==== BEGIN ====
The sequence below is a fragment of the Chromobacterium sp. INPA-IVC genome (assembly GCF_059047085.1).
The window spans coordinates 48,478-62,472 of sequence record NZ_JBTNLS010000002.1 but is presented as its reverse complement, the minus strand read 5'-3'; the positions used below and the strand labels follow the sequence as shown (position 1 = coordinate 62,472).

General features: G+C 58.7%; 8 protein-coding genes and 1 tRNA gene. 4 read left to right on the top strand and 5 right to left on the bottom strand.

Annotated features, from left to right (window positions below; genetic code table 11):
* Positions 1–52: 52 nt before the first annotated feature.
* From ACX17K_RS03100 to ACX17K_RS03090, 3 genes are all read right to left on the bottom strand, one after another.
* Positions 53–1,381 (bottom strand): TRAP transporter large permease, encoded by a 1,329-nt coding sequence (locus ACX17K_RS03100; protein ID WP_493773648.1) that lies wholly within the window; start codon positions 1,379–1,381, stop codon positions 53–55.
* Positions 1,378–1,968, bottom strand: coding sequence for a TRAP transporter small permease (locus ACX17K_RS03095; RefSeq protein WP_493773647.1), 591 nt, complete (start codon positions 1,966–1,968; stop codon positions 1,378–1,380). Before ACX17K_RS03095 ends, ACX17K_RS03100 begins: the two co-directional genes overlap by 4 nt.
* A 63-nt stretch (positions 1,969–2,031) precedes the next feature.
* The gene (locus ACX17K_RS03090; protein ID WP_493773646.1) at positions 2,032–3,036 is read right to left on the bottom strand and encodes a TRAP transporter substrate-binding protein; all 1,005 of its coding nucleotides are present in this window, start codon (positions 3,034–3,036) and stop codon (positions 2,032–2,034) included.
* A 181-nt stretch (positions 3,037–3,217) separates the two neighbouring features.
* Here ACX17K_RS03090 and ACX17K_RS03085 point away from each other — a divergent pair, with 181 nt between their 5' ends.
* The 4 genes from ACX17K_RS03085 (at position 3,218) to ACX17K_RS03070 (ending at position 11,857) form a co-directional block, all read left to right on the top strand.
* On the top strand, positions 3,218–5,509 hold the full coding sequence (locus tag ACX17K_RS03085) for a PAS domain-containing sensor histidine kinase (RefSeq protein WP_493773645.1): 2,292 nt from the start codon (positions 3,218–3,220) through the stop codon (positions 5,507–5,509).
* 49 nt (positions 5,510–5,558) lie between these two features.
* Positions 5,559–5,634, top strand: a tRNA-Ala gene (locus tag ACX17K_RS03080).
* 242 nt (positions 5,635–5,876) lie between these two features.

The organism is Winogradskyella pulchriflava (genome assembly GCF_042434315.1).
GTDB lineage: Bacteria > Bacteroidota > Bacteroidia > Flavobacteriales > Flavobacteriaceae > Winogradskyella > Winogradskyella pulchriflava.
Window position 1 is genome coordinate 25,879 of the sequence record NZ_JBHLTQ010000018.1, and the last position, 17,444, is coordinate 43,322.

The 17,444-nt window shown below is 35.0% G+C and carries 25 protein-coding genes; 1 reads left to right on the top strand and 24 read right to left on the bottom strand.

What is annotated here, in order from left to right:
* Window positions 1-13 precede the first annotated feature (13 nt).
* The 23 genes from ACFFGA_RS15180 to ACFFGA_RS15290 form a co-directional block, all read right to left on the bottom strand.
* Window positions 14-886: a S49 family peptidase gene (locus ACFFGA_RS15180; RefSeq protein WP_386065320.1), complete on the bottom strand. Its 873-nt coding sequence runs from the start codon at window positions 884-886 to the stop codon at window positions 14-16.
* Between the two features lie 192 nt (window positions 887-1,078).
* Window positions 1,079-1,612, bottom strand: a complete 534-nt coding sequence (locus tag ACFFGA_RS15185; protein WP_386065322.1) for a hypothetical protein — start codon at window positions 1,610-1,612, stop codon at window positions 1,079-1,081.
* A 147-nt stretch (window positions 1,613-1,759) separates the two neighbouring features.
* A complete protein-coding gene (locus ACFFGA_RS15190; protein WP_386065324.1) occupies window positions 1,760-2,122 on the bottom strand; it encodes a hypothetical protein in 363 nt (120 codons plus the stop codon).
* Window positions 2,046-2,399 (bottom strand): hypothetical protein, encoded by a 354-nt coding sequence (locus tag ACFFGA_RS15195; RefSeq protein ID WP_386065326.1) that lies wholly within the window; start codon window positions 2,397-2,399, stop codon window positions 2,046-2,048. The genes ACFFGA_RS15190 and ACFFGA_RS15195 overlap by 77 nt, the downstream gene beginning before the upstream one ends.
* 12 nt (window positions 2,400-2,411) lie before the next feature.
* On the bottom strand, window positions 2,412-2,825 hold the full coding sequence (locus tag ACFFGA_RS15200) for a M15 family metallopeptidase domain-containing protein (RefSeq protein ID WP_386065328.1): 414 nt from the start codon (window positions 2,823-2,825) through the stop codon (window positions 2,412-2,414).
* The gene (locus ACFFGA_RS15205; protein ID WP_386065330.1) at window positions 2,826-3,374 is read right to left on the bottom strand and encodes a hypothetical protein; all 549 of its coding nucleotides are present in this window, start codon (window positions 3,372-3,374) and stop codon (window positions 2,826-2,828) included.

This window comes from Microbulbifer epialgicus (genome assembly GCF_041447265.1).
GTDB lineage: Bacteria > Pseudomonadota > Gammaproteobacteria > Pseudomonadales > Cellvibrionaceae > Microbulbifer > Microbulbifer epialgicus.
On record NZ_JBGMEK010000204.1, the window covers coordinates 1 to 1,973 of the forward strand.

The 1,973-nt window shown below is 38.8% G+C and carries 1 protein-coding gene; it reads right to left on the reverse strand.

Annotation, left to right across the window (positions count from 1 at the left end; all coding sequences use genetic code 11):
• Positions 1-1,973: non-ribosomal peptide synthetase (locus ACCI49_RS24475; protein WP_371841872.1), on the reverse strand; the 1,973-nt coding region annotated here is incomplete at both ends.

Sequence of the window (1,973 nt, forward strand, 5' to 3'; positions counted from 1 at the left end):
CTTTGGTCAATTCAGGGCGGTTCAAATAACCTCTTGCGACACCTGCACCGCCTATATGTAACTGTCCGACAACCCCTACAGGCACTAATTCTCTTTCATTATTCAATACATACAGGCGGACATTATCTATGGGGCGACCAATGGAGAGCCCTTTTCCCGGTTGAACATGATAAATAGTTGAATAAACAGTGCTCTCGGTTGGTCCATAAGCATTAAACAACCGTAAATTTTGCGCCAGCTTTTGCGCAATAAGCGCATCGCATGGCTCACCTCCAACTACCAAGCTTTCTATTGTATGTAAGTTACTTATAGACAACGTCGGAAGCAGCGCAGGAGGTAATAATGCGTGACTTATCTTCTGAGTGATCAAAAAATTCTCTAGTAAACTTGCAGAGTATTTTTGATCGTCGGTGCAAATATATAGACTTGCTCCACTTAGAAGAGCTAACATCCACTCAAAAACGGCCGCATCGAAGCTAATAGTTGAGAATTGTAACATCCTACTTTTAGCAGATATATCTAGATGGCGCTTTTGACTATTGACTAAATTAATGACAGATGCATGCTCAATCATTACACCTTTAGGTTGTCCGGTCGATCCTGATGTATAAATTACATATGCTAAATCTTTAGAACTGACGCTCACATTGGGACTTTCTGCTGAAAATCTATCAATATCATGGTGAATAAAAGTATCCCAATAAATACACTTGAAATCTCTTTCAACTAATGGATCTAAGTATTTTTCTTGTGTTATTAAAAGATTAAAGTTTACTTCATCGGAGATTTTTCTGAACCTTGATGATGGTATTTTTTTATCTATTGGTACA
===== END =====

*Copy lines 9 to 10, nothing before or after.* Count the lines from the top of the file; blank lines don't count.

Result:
* A 63-nt stretch (positions 1,969–2,031) precedes the next feature.
* The gene (locus ACX17K_RS03090; protein ID WP_493773646.1) at positions 2,032–3,036 is read right to left on the bottom strand and encodes a TRAP transporter substrate-binding protein; all 1,005 of its coding nucleotides are present in this window, start codon (positions 3,034–3,036) and stop codon (positions 2,032–2,034) included.